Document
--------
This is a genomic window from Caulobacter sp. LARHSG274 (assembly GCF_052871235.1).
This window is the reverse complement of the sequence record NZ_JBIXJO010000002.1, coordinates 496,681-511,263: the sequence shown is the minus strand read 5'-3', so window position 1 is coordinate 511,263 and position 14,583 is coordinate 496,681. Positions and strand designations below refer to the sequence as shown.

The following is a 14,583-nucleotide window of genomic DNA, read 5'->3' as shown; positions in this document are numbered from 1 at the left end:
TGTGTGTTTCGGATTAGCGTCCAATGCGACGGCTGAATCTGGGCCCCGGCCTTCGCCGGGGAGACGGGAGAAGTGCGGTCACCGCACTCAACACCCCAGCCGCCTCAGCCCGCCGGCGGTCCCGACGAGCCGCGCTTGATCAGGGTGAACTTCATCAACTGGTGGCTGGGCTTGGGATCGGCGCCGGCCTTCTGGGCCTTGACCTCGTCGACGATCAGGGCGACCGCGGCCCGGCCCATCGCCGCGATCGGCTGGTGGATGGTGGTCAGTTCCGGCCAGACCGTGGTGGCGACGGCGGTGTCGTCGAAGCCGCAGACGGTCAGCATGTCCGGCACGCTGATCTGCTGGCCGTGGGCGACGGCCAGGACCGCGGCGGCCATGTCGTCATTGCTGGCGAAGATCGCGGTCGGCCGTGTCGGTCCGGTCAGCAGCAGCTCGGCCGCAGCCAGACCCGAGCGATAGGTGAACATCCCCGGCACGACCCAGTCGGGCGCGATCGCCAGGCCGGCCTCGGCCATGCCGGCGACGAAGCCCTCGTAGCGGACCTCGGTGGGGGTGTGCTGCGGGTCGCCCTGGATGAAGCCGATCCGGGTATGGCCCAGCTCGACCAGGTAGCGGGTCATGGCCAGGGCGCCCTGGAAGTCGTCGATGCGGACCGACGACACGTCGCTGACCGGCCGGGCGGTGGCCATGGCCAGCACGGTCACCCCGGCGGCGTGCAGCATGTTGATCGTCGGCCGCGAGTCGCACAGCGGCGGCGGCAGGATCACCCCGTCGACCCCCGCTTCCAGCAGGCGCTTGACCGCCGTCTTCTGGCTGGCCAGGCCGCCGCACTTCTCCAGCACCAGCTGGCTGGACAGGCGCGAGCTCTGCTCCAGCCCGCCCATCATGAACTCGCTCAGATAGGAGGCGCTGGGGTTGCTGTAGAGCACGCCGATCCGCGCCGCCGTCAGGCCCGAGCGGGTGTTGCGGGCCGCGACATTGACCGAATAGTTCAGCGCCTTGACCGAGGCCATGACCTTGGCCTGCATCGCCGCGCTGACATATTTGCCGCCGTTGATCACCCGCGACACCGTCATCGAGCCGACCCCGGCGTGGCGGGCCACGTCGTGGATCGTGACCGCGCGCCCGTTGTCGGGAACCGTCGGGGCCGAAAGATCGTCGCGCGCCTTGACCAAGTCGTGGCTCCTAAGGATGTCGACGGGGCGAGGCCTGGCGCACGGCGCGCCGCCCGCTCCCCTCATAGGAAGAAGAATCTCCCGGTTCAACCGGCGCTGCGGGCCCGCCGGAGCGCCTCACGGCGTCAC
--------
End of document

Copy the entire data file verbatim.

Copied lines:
This is a genomic window from Caulobacter sp. LARHSG274 (assembly GCF_052871235.1).
This window is the reverse complement of the sequence record NZ_JBIXJO010000002.1, coordinates 496,681-511,263: the sequence shown is the minus strand read 5'-3', so window position 1 is coordinate 511,263 and position 14,583 is coordinate 496,681. Positions and strand designations below refer to the sequence as shown.

The following is a 14,583-nucleotide window of genomic DNA, read 5'->3' as shown; positions in this document are numbered from 1 at the left end:
TGTGTGTTTCGGATTAGCGTCCAATGCGACGGCTGAATCTGGGCCCCGGCCTTCGCCGGGGAGACGGGAGAAGTGCGGTCACCGCACTCAACACCCCAGCCGCCTCAGCCCGCCGGCGGTCCCGACGAGCCGCGCTTGATCAGGGTGAACTTCATCAACTGGTGGCTGGGCTTGGGATCGGCGCCGGCCTTCTGGGCCTTGACCTCGTCGACGATCAGGGCGACCGCGGCCCGGCCCATCGCCGCGATCGGCTGGTGGATGGTGGTCAGTTCCGGCCAGACCGTGGTGGCGACGGCGGTGTCGTCGAAGCCGCAGACGGTCAGCATGTCCGGCACGCTGATCTGCTGGCCGTGGGCGACGGCCAGGACCGCGGCGGCCATGTCGTCATTGCTGGCGAAGATCGCGGTCGGCCGTGTCGGTCCGGTCAGCAGCAGCTCGGCCGCAGCCAGACCCGAGCGATAGGTGAACATCCCCGGCACGACCCAGTCGGGCGCGATCGCCAGGCCGGCCTCGGCCATGCCGGCGACGAAGCCCTCGTAGCGGACCTCGGTGGGGGTGTGCTGCGGGTCGCCCTGGATGAAGCCGATCCGGGTATGGCCCAGCTCGACCAGGTAGCGGGTCATGGCCAGGGCGCCCTGGAAGTCGTCGATGCGGACCGACGACACGTCGCTGACCGGCCGGGCGGTGGCCATGGCCAGCACGGTCACCCCGGCGGCGTGCAGCATGTTGATCGTCGGCCGCGAGTCGCACAGCGGCGGCGGCAGGATCACCCCGTCGACCCCCGCTTCCAGCAGGCGCTTGACCGCCGTCTTCTGGCTGGCCAGGCCGCCGCACTTCTCCAGCACCAGCTGGCTGGACAGGCGCGAGCTCTGCTCCAGCCCGCCCATCATGAACTCGCTCAGATAGGAGGCGCTGGGGTTGCTGTAGAGCACGCCGATCCGCGCCGCCGTCAGGCCCGAGCGGGTGTTGCGGGCCGCGACATTGACCGAATAGTTCAGCGCCTTGACCGAGGCCATGACCTTGGCCTGCATCGCCGCGCTGACATATTTGCCGCCGTTGATCACCCGCGACACCGTCATCGAGCCGACCCCGGCGTGGCGGGCCACGTCGTGGATCGTGACCGCGCGCCCGTTGTCGGGAACCGTCGGGGCCGAAAGATCGTCGCGCGCCTTGACCAAGTCGTGGCTCCTAAGGATGTCGACGGGGCGAGGCCTGGCGCACGGCGCGCCGCCCGCTCCCCTCATAGGAAGAAGAATCTCCCGGTTCAACCGGCGCTGCGGGCCCGCCGGAGCGCCTCACGGCGTCAC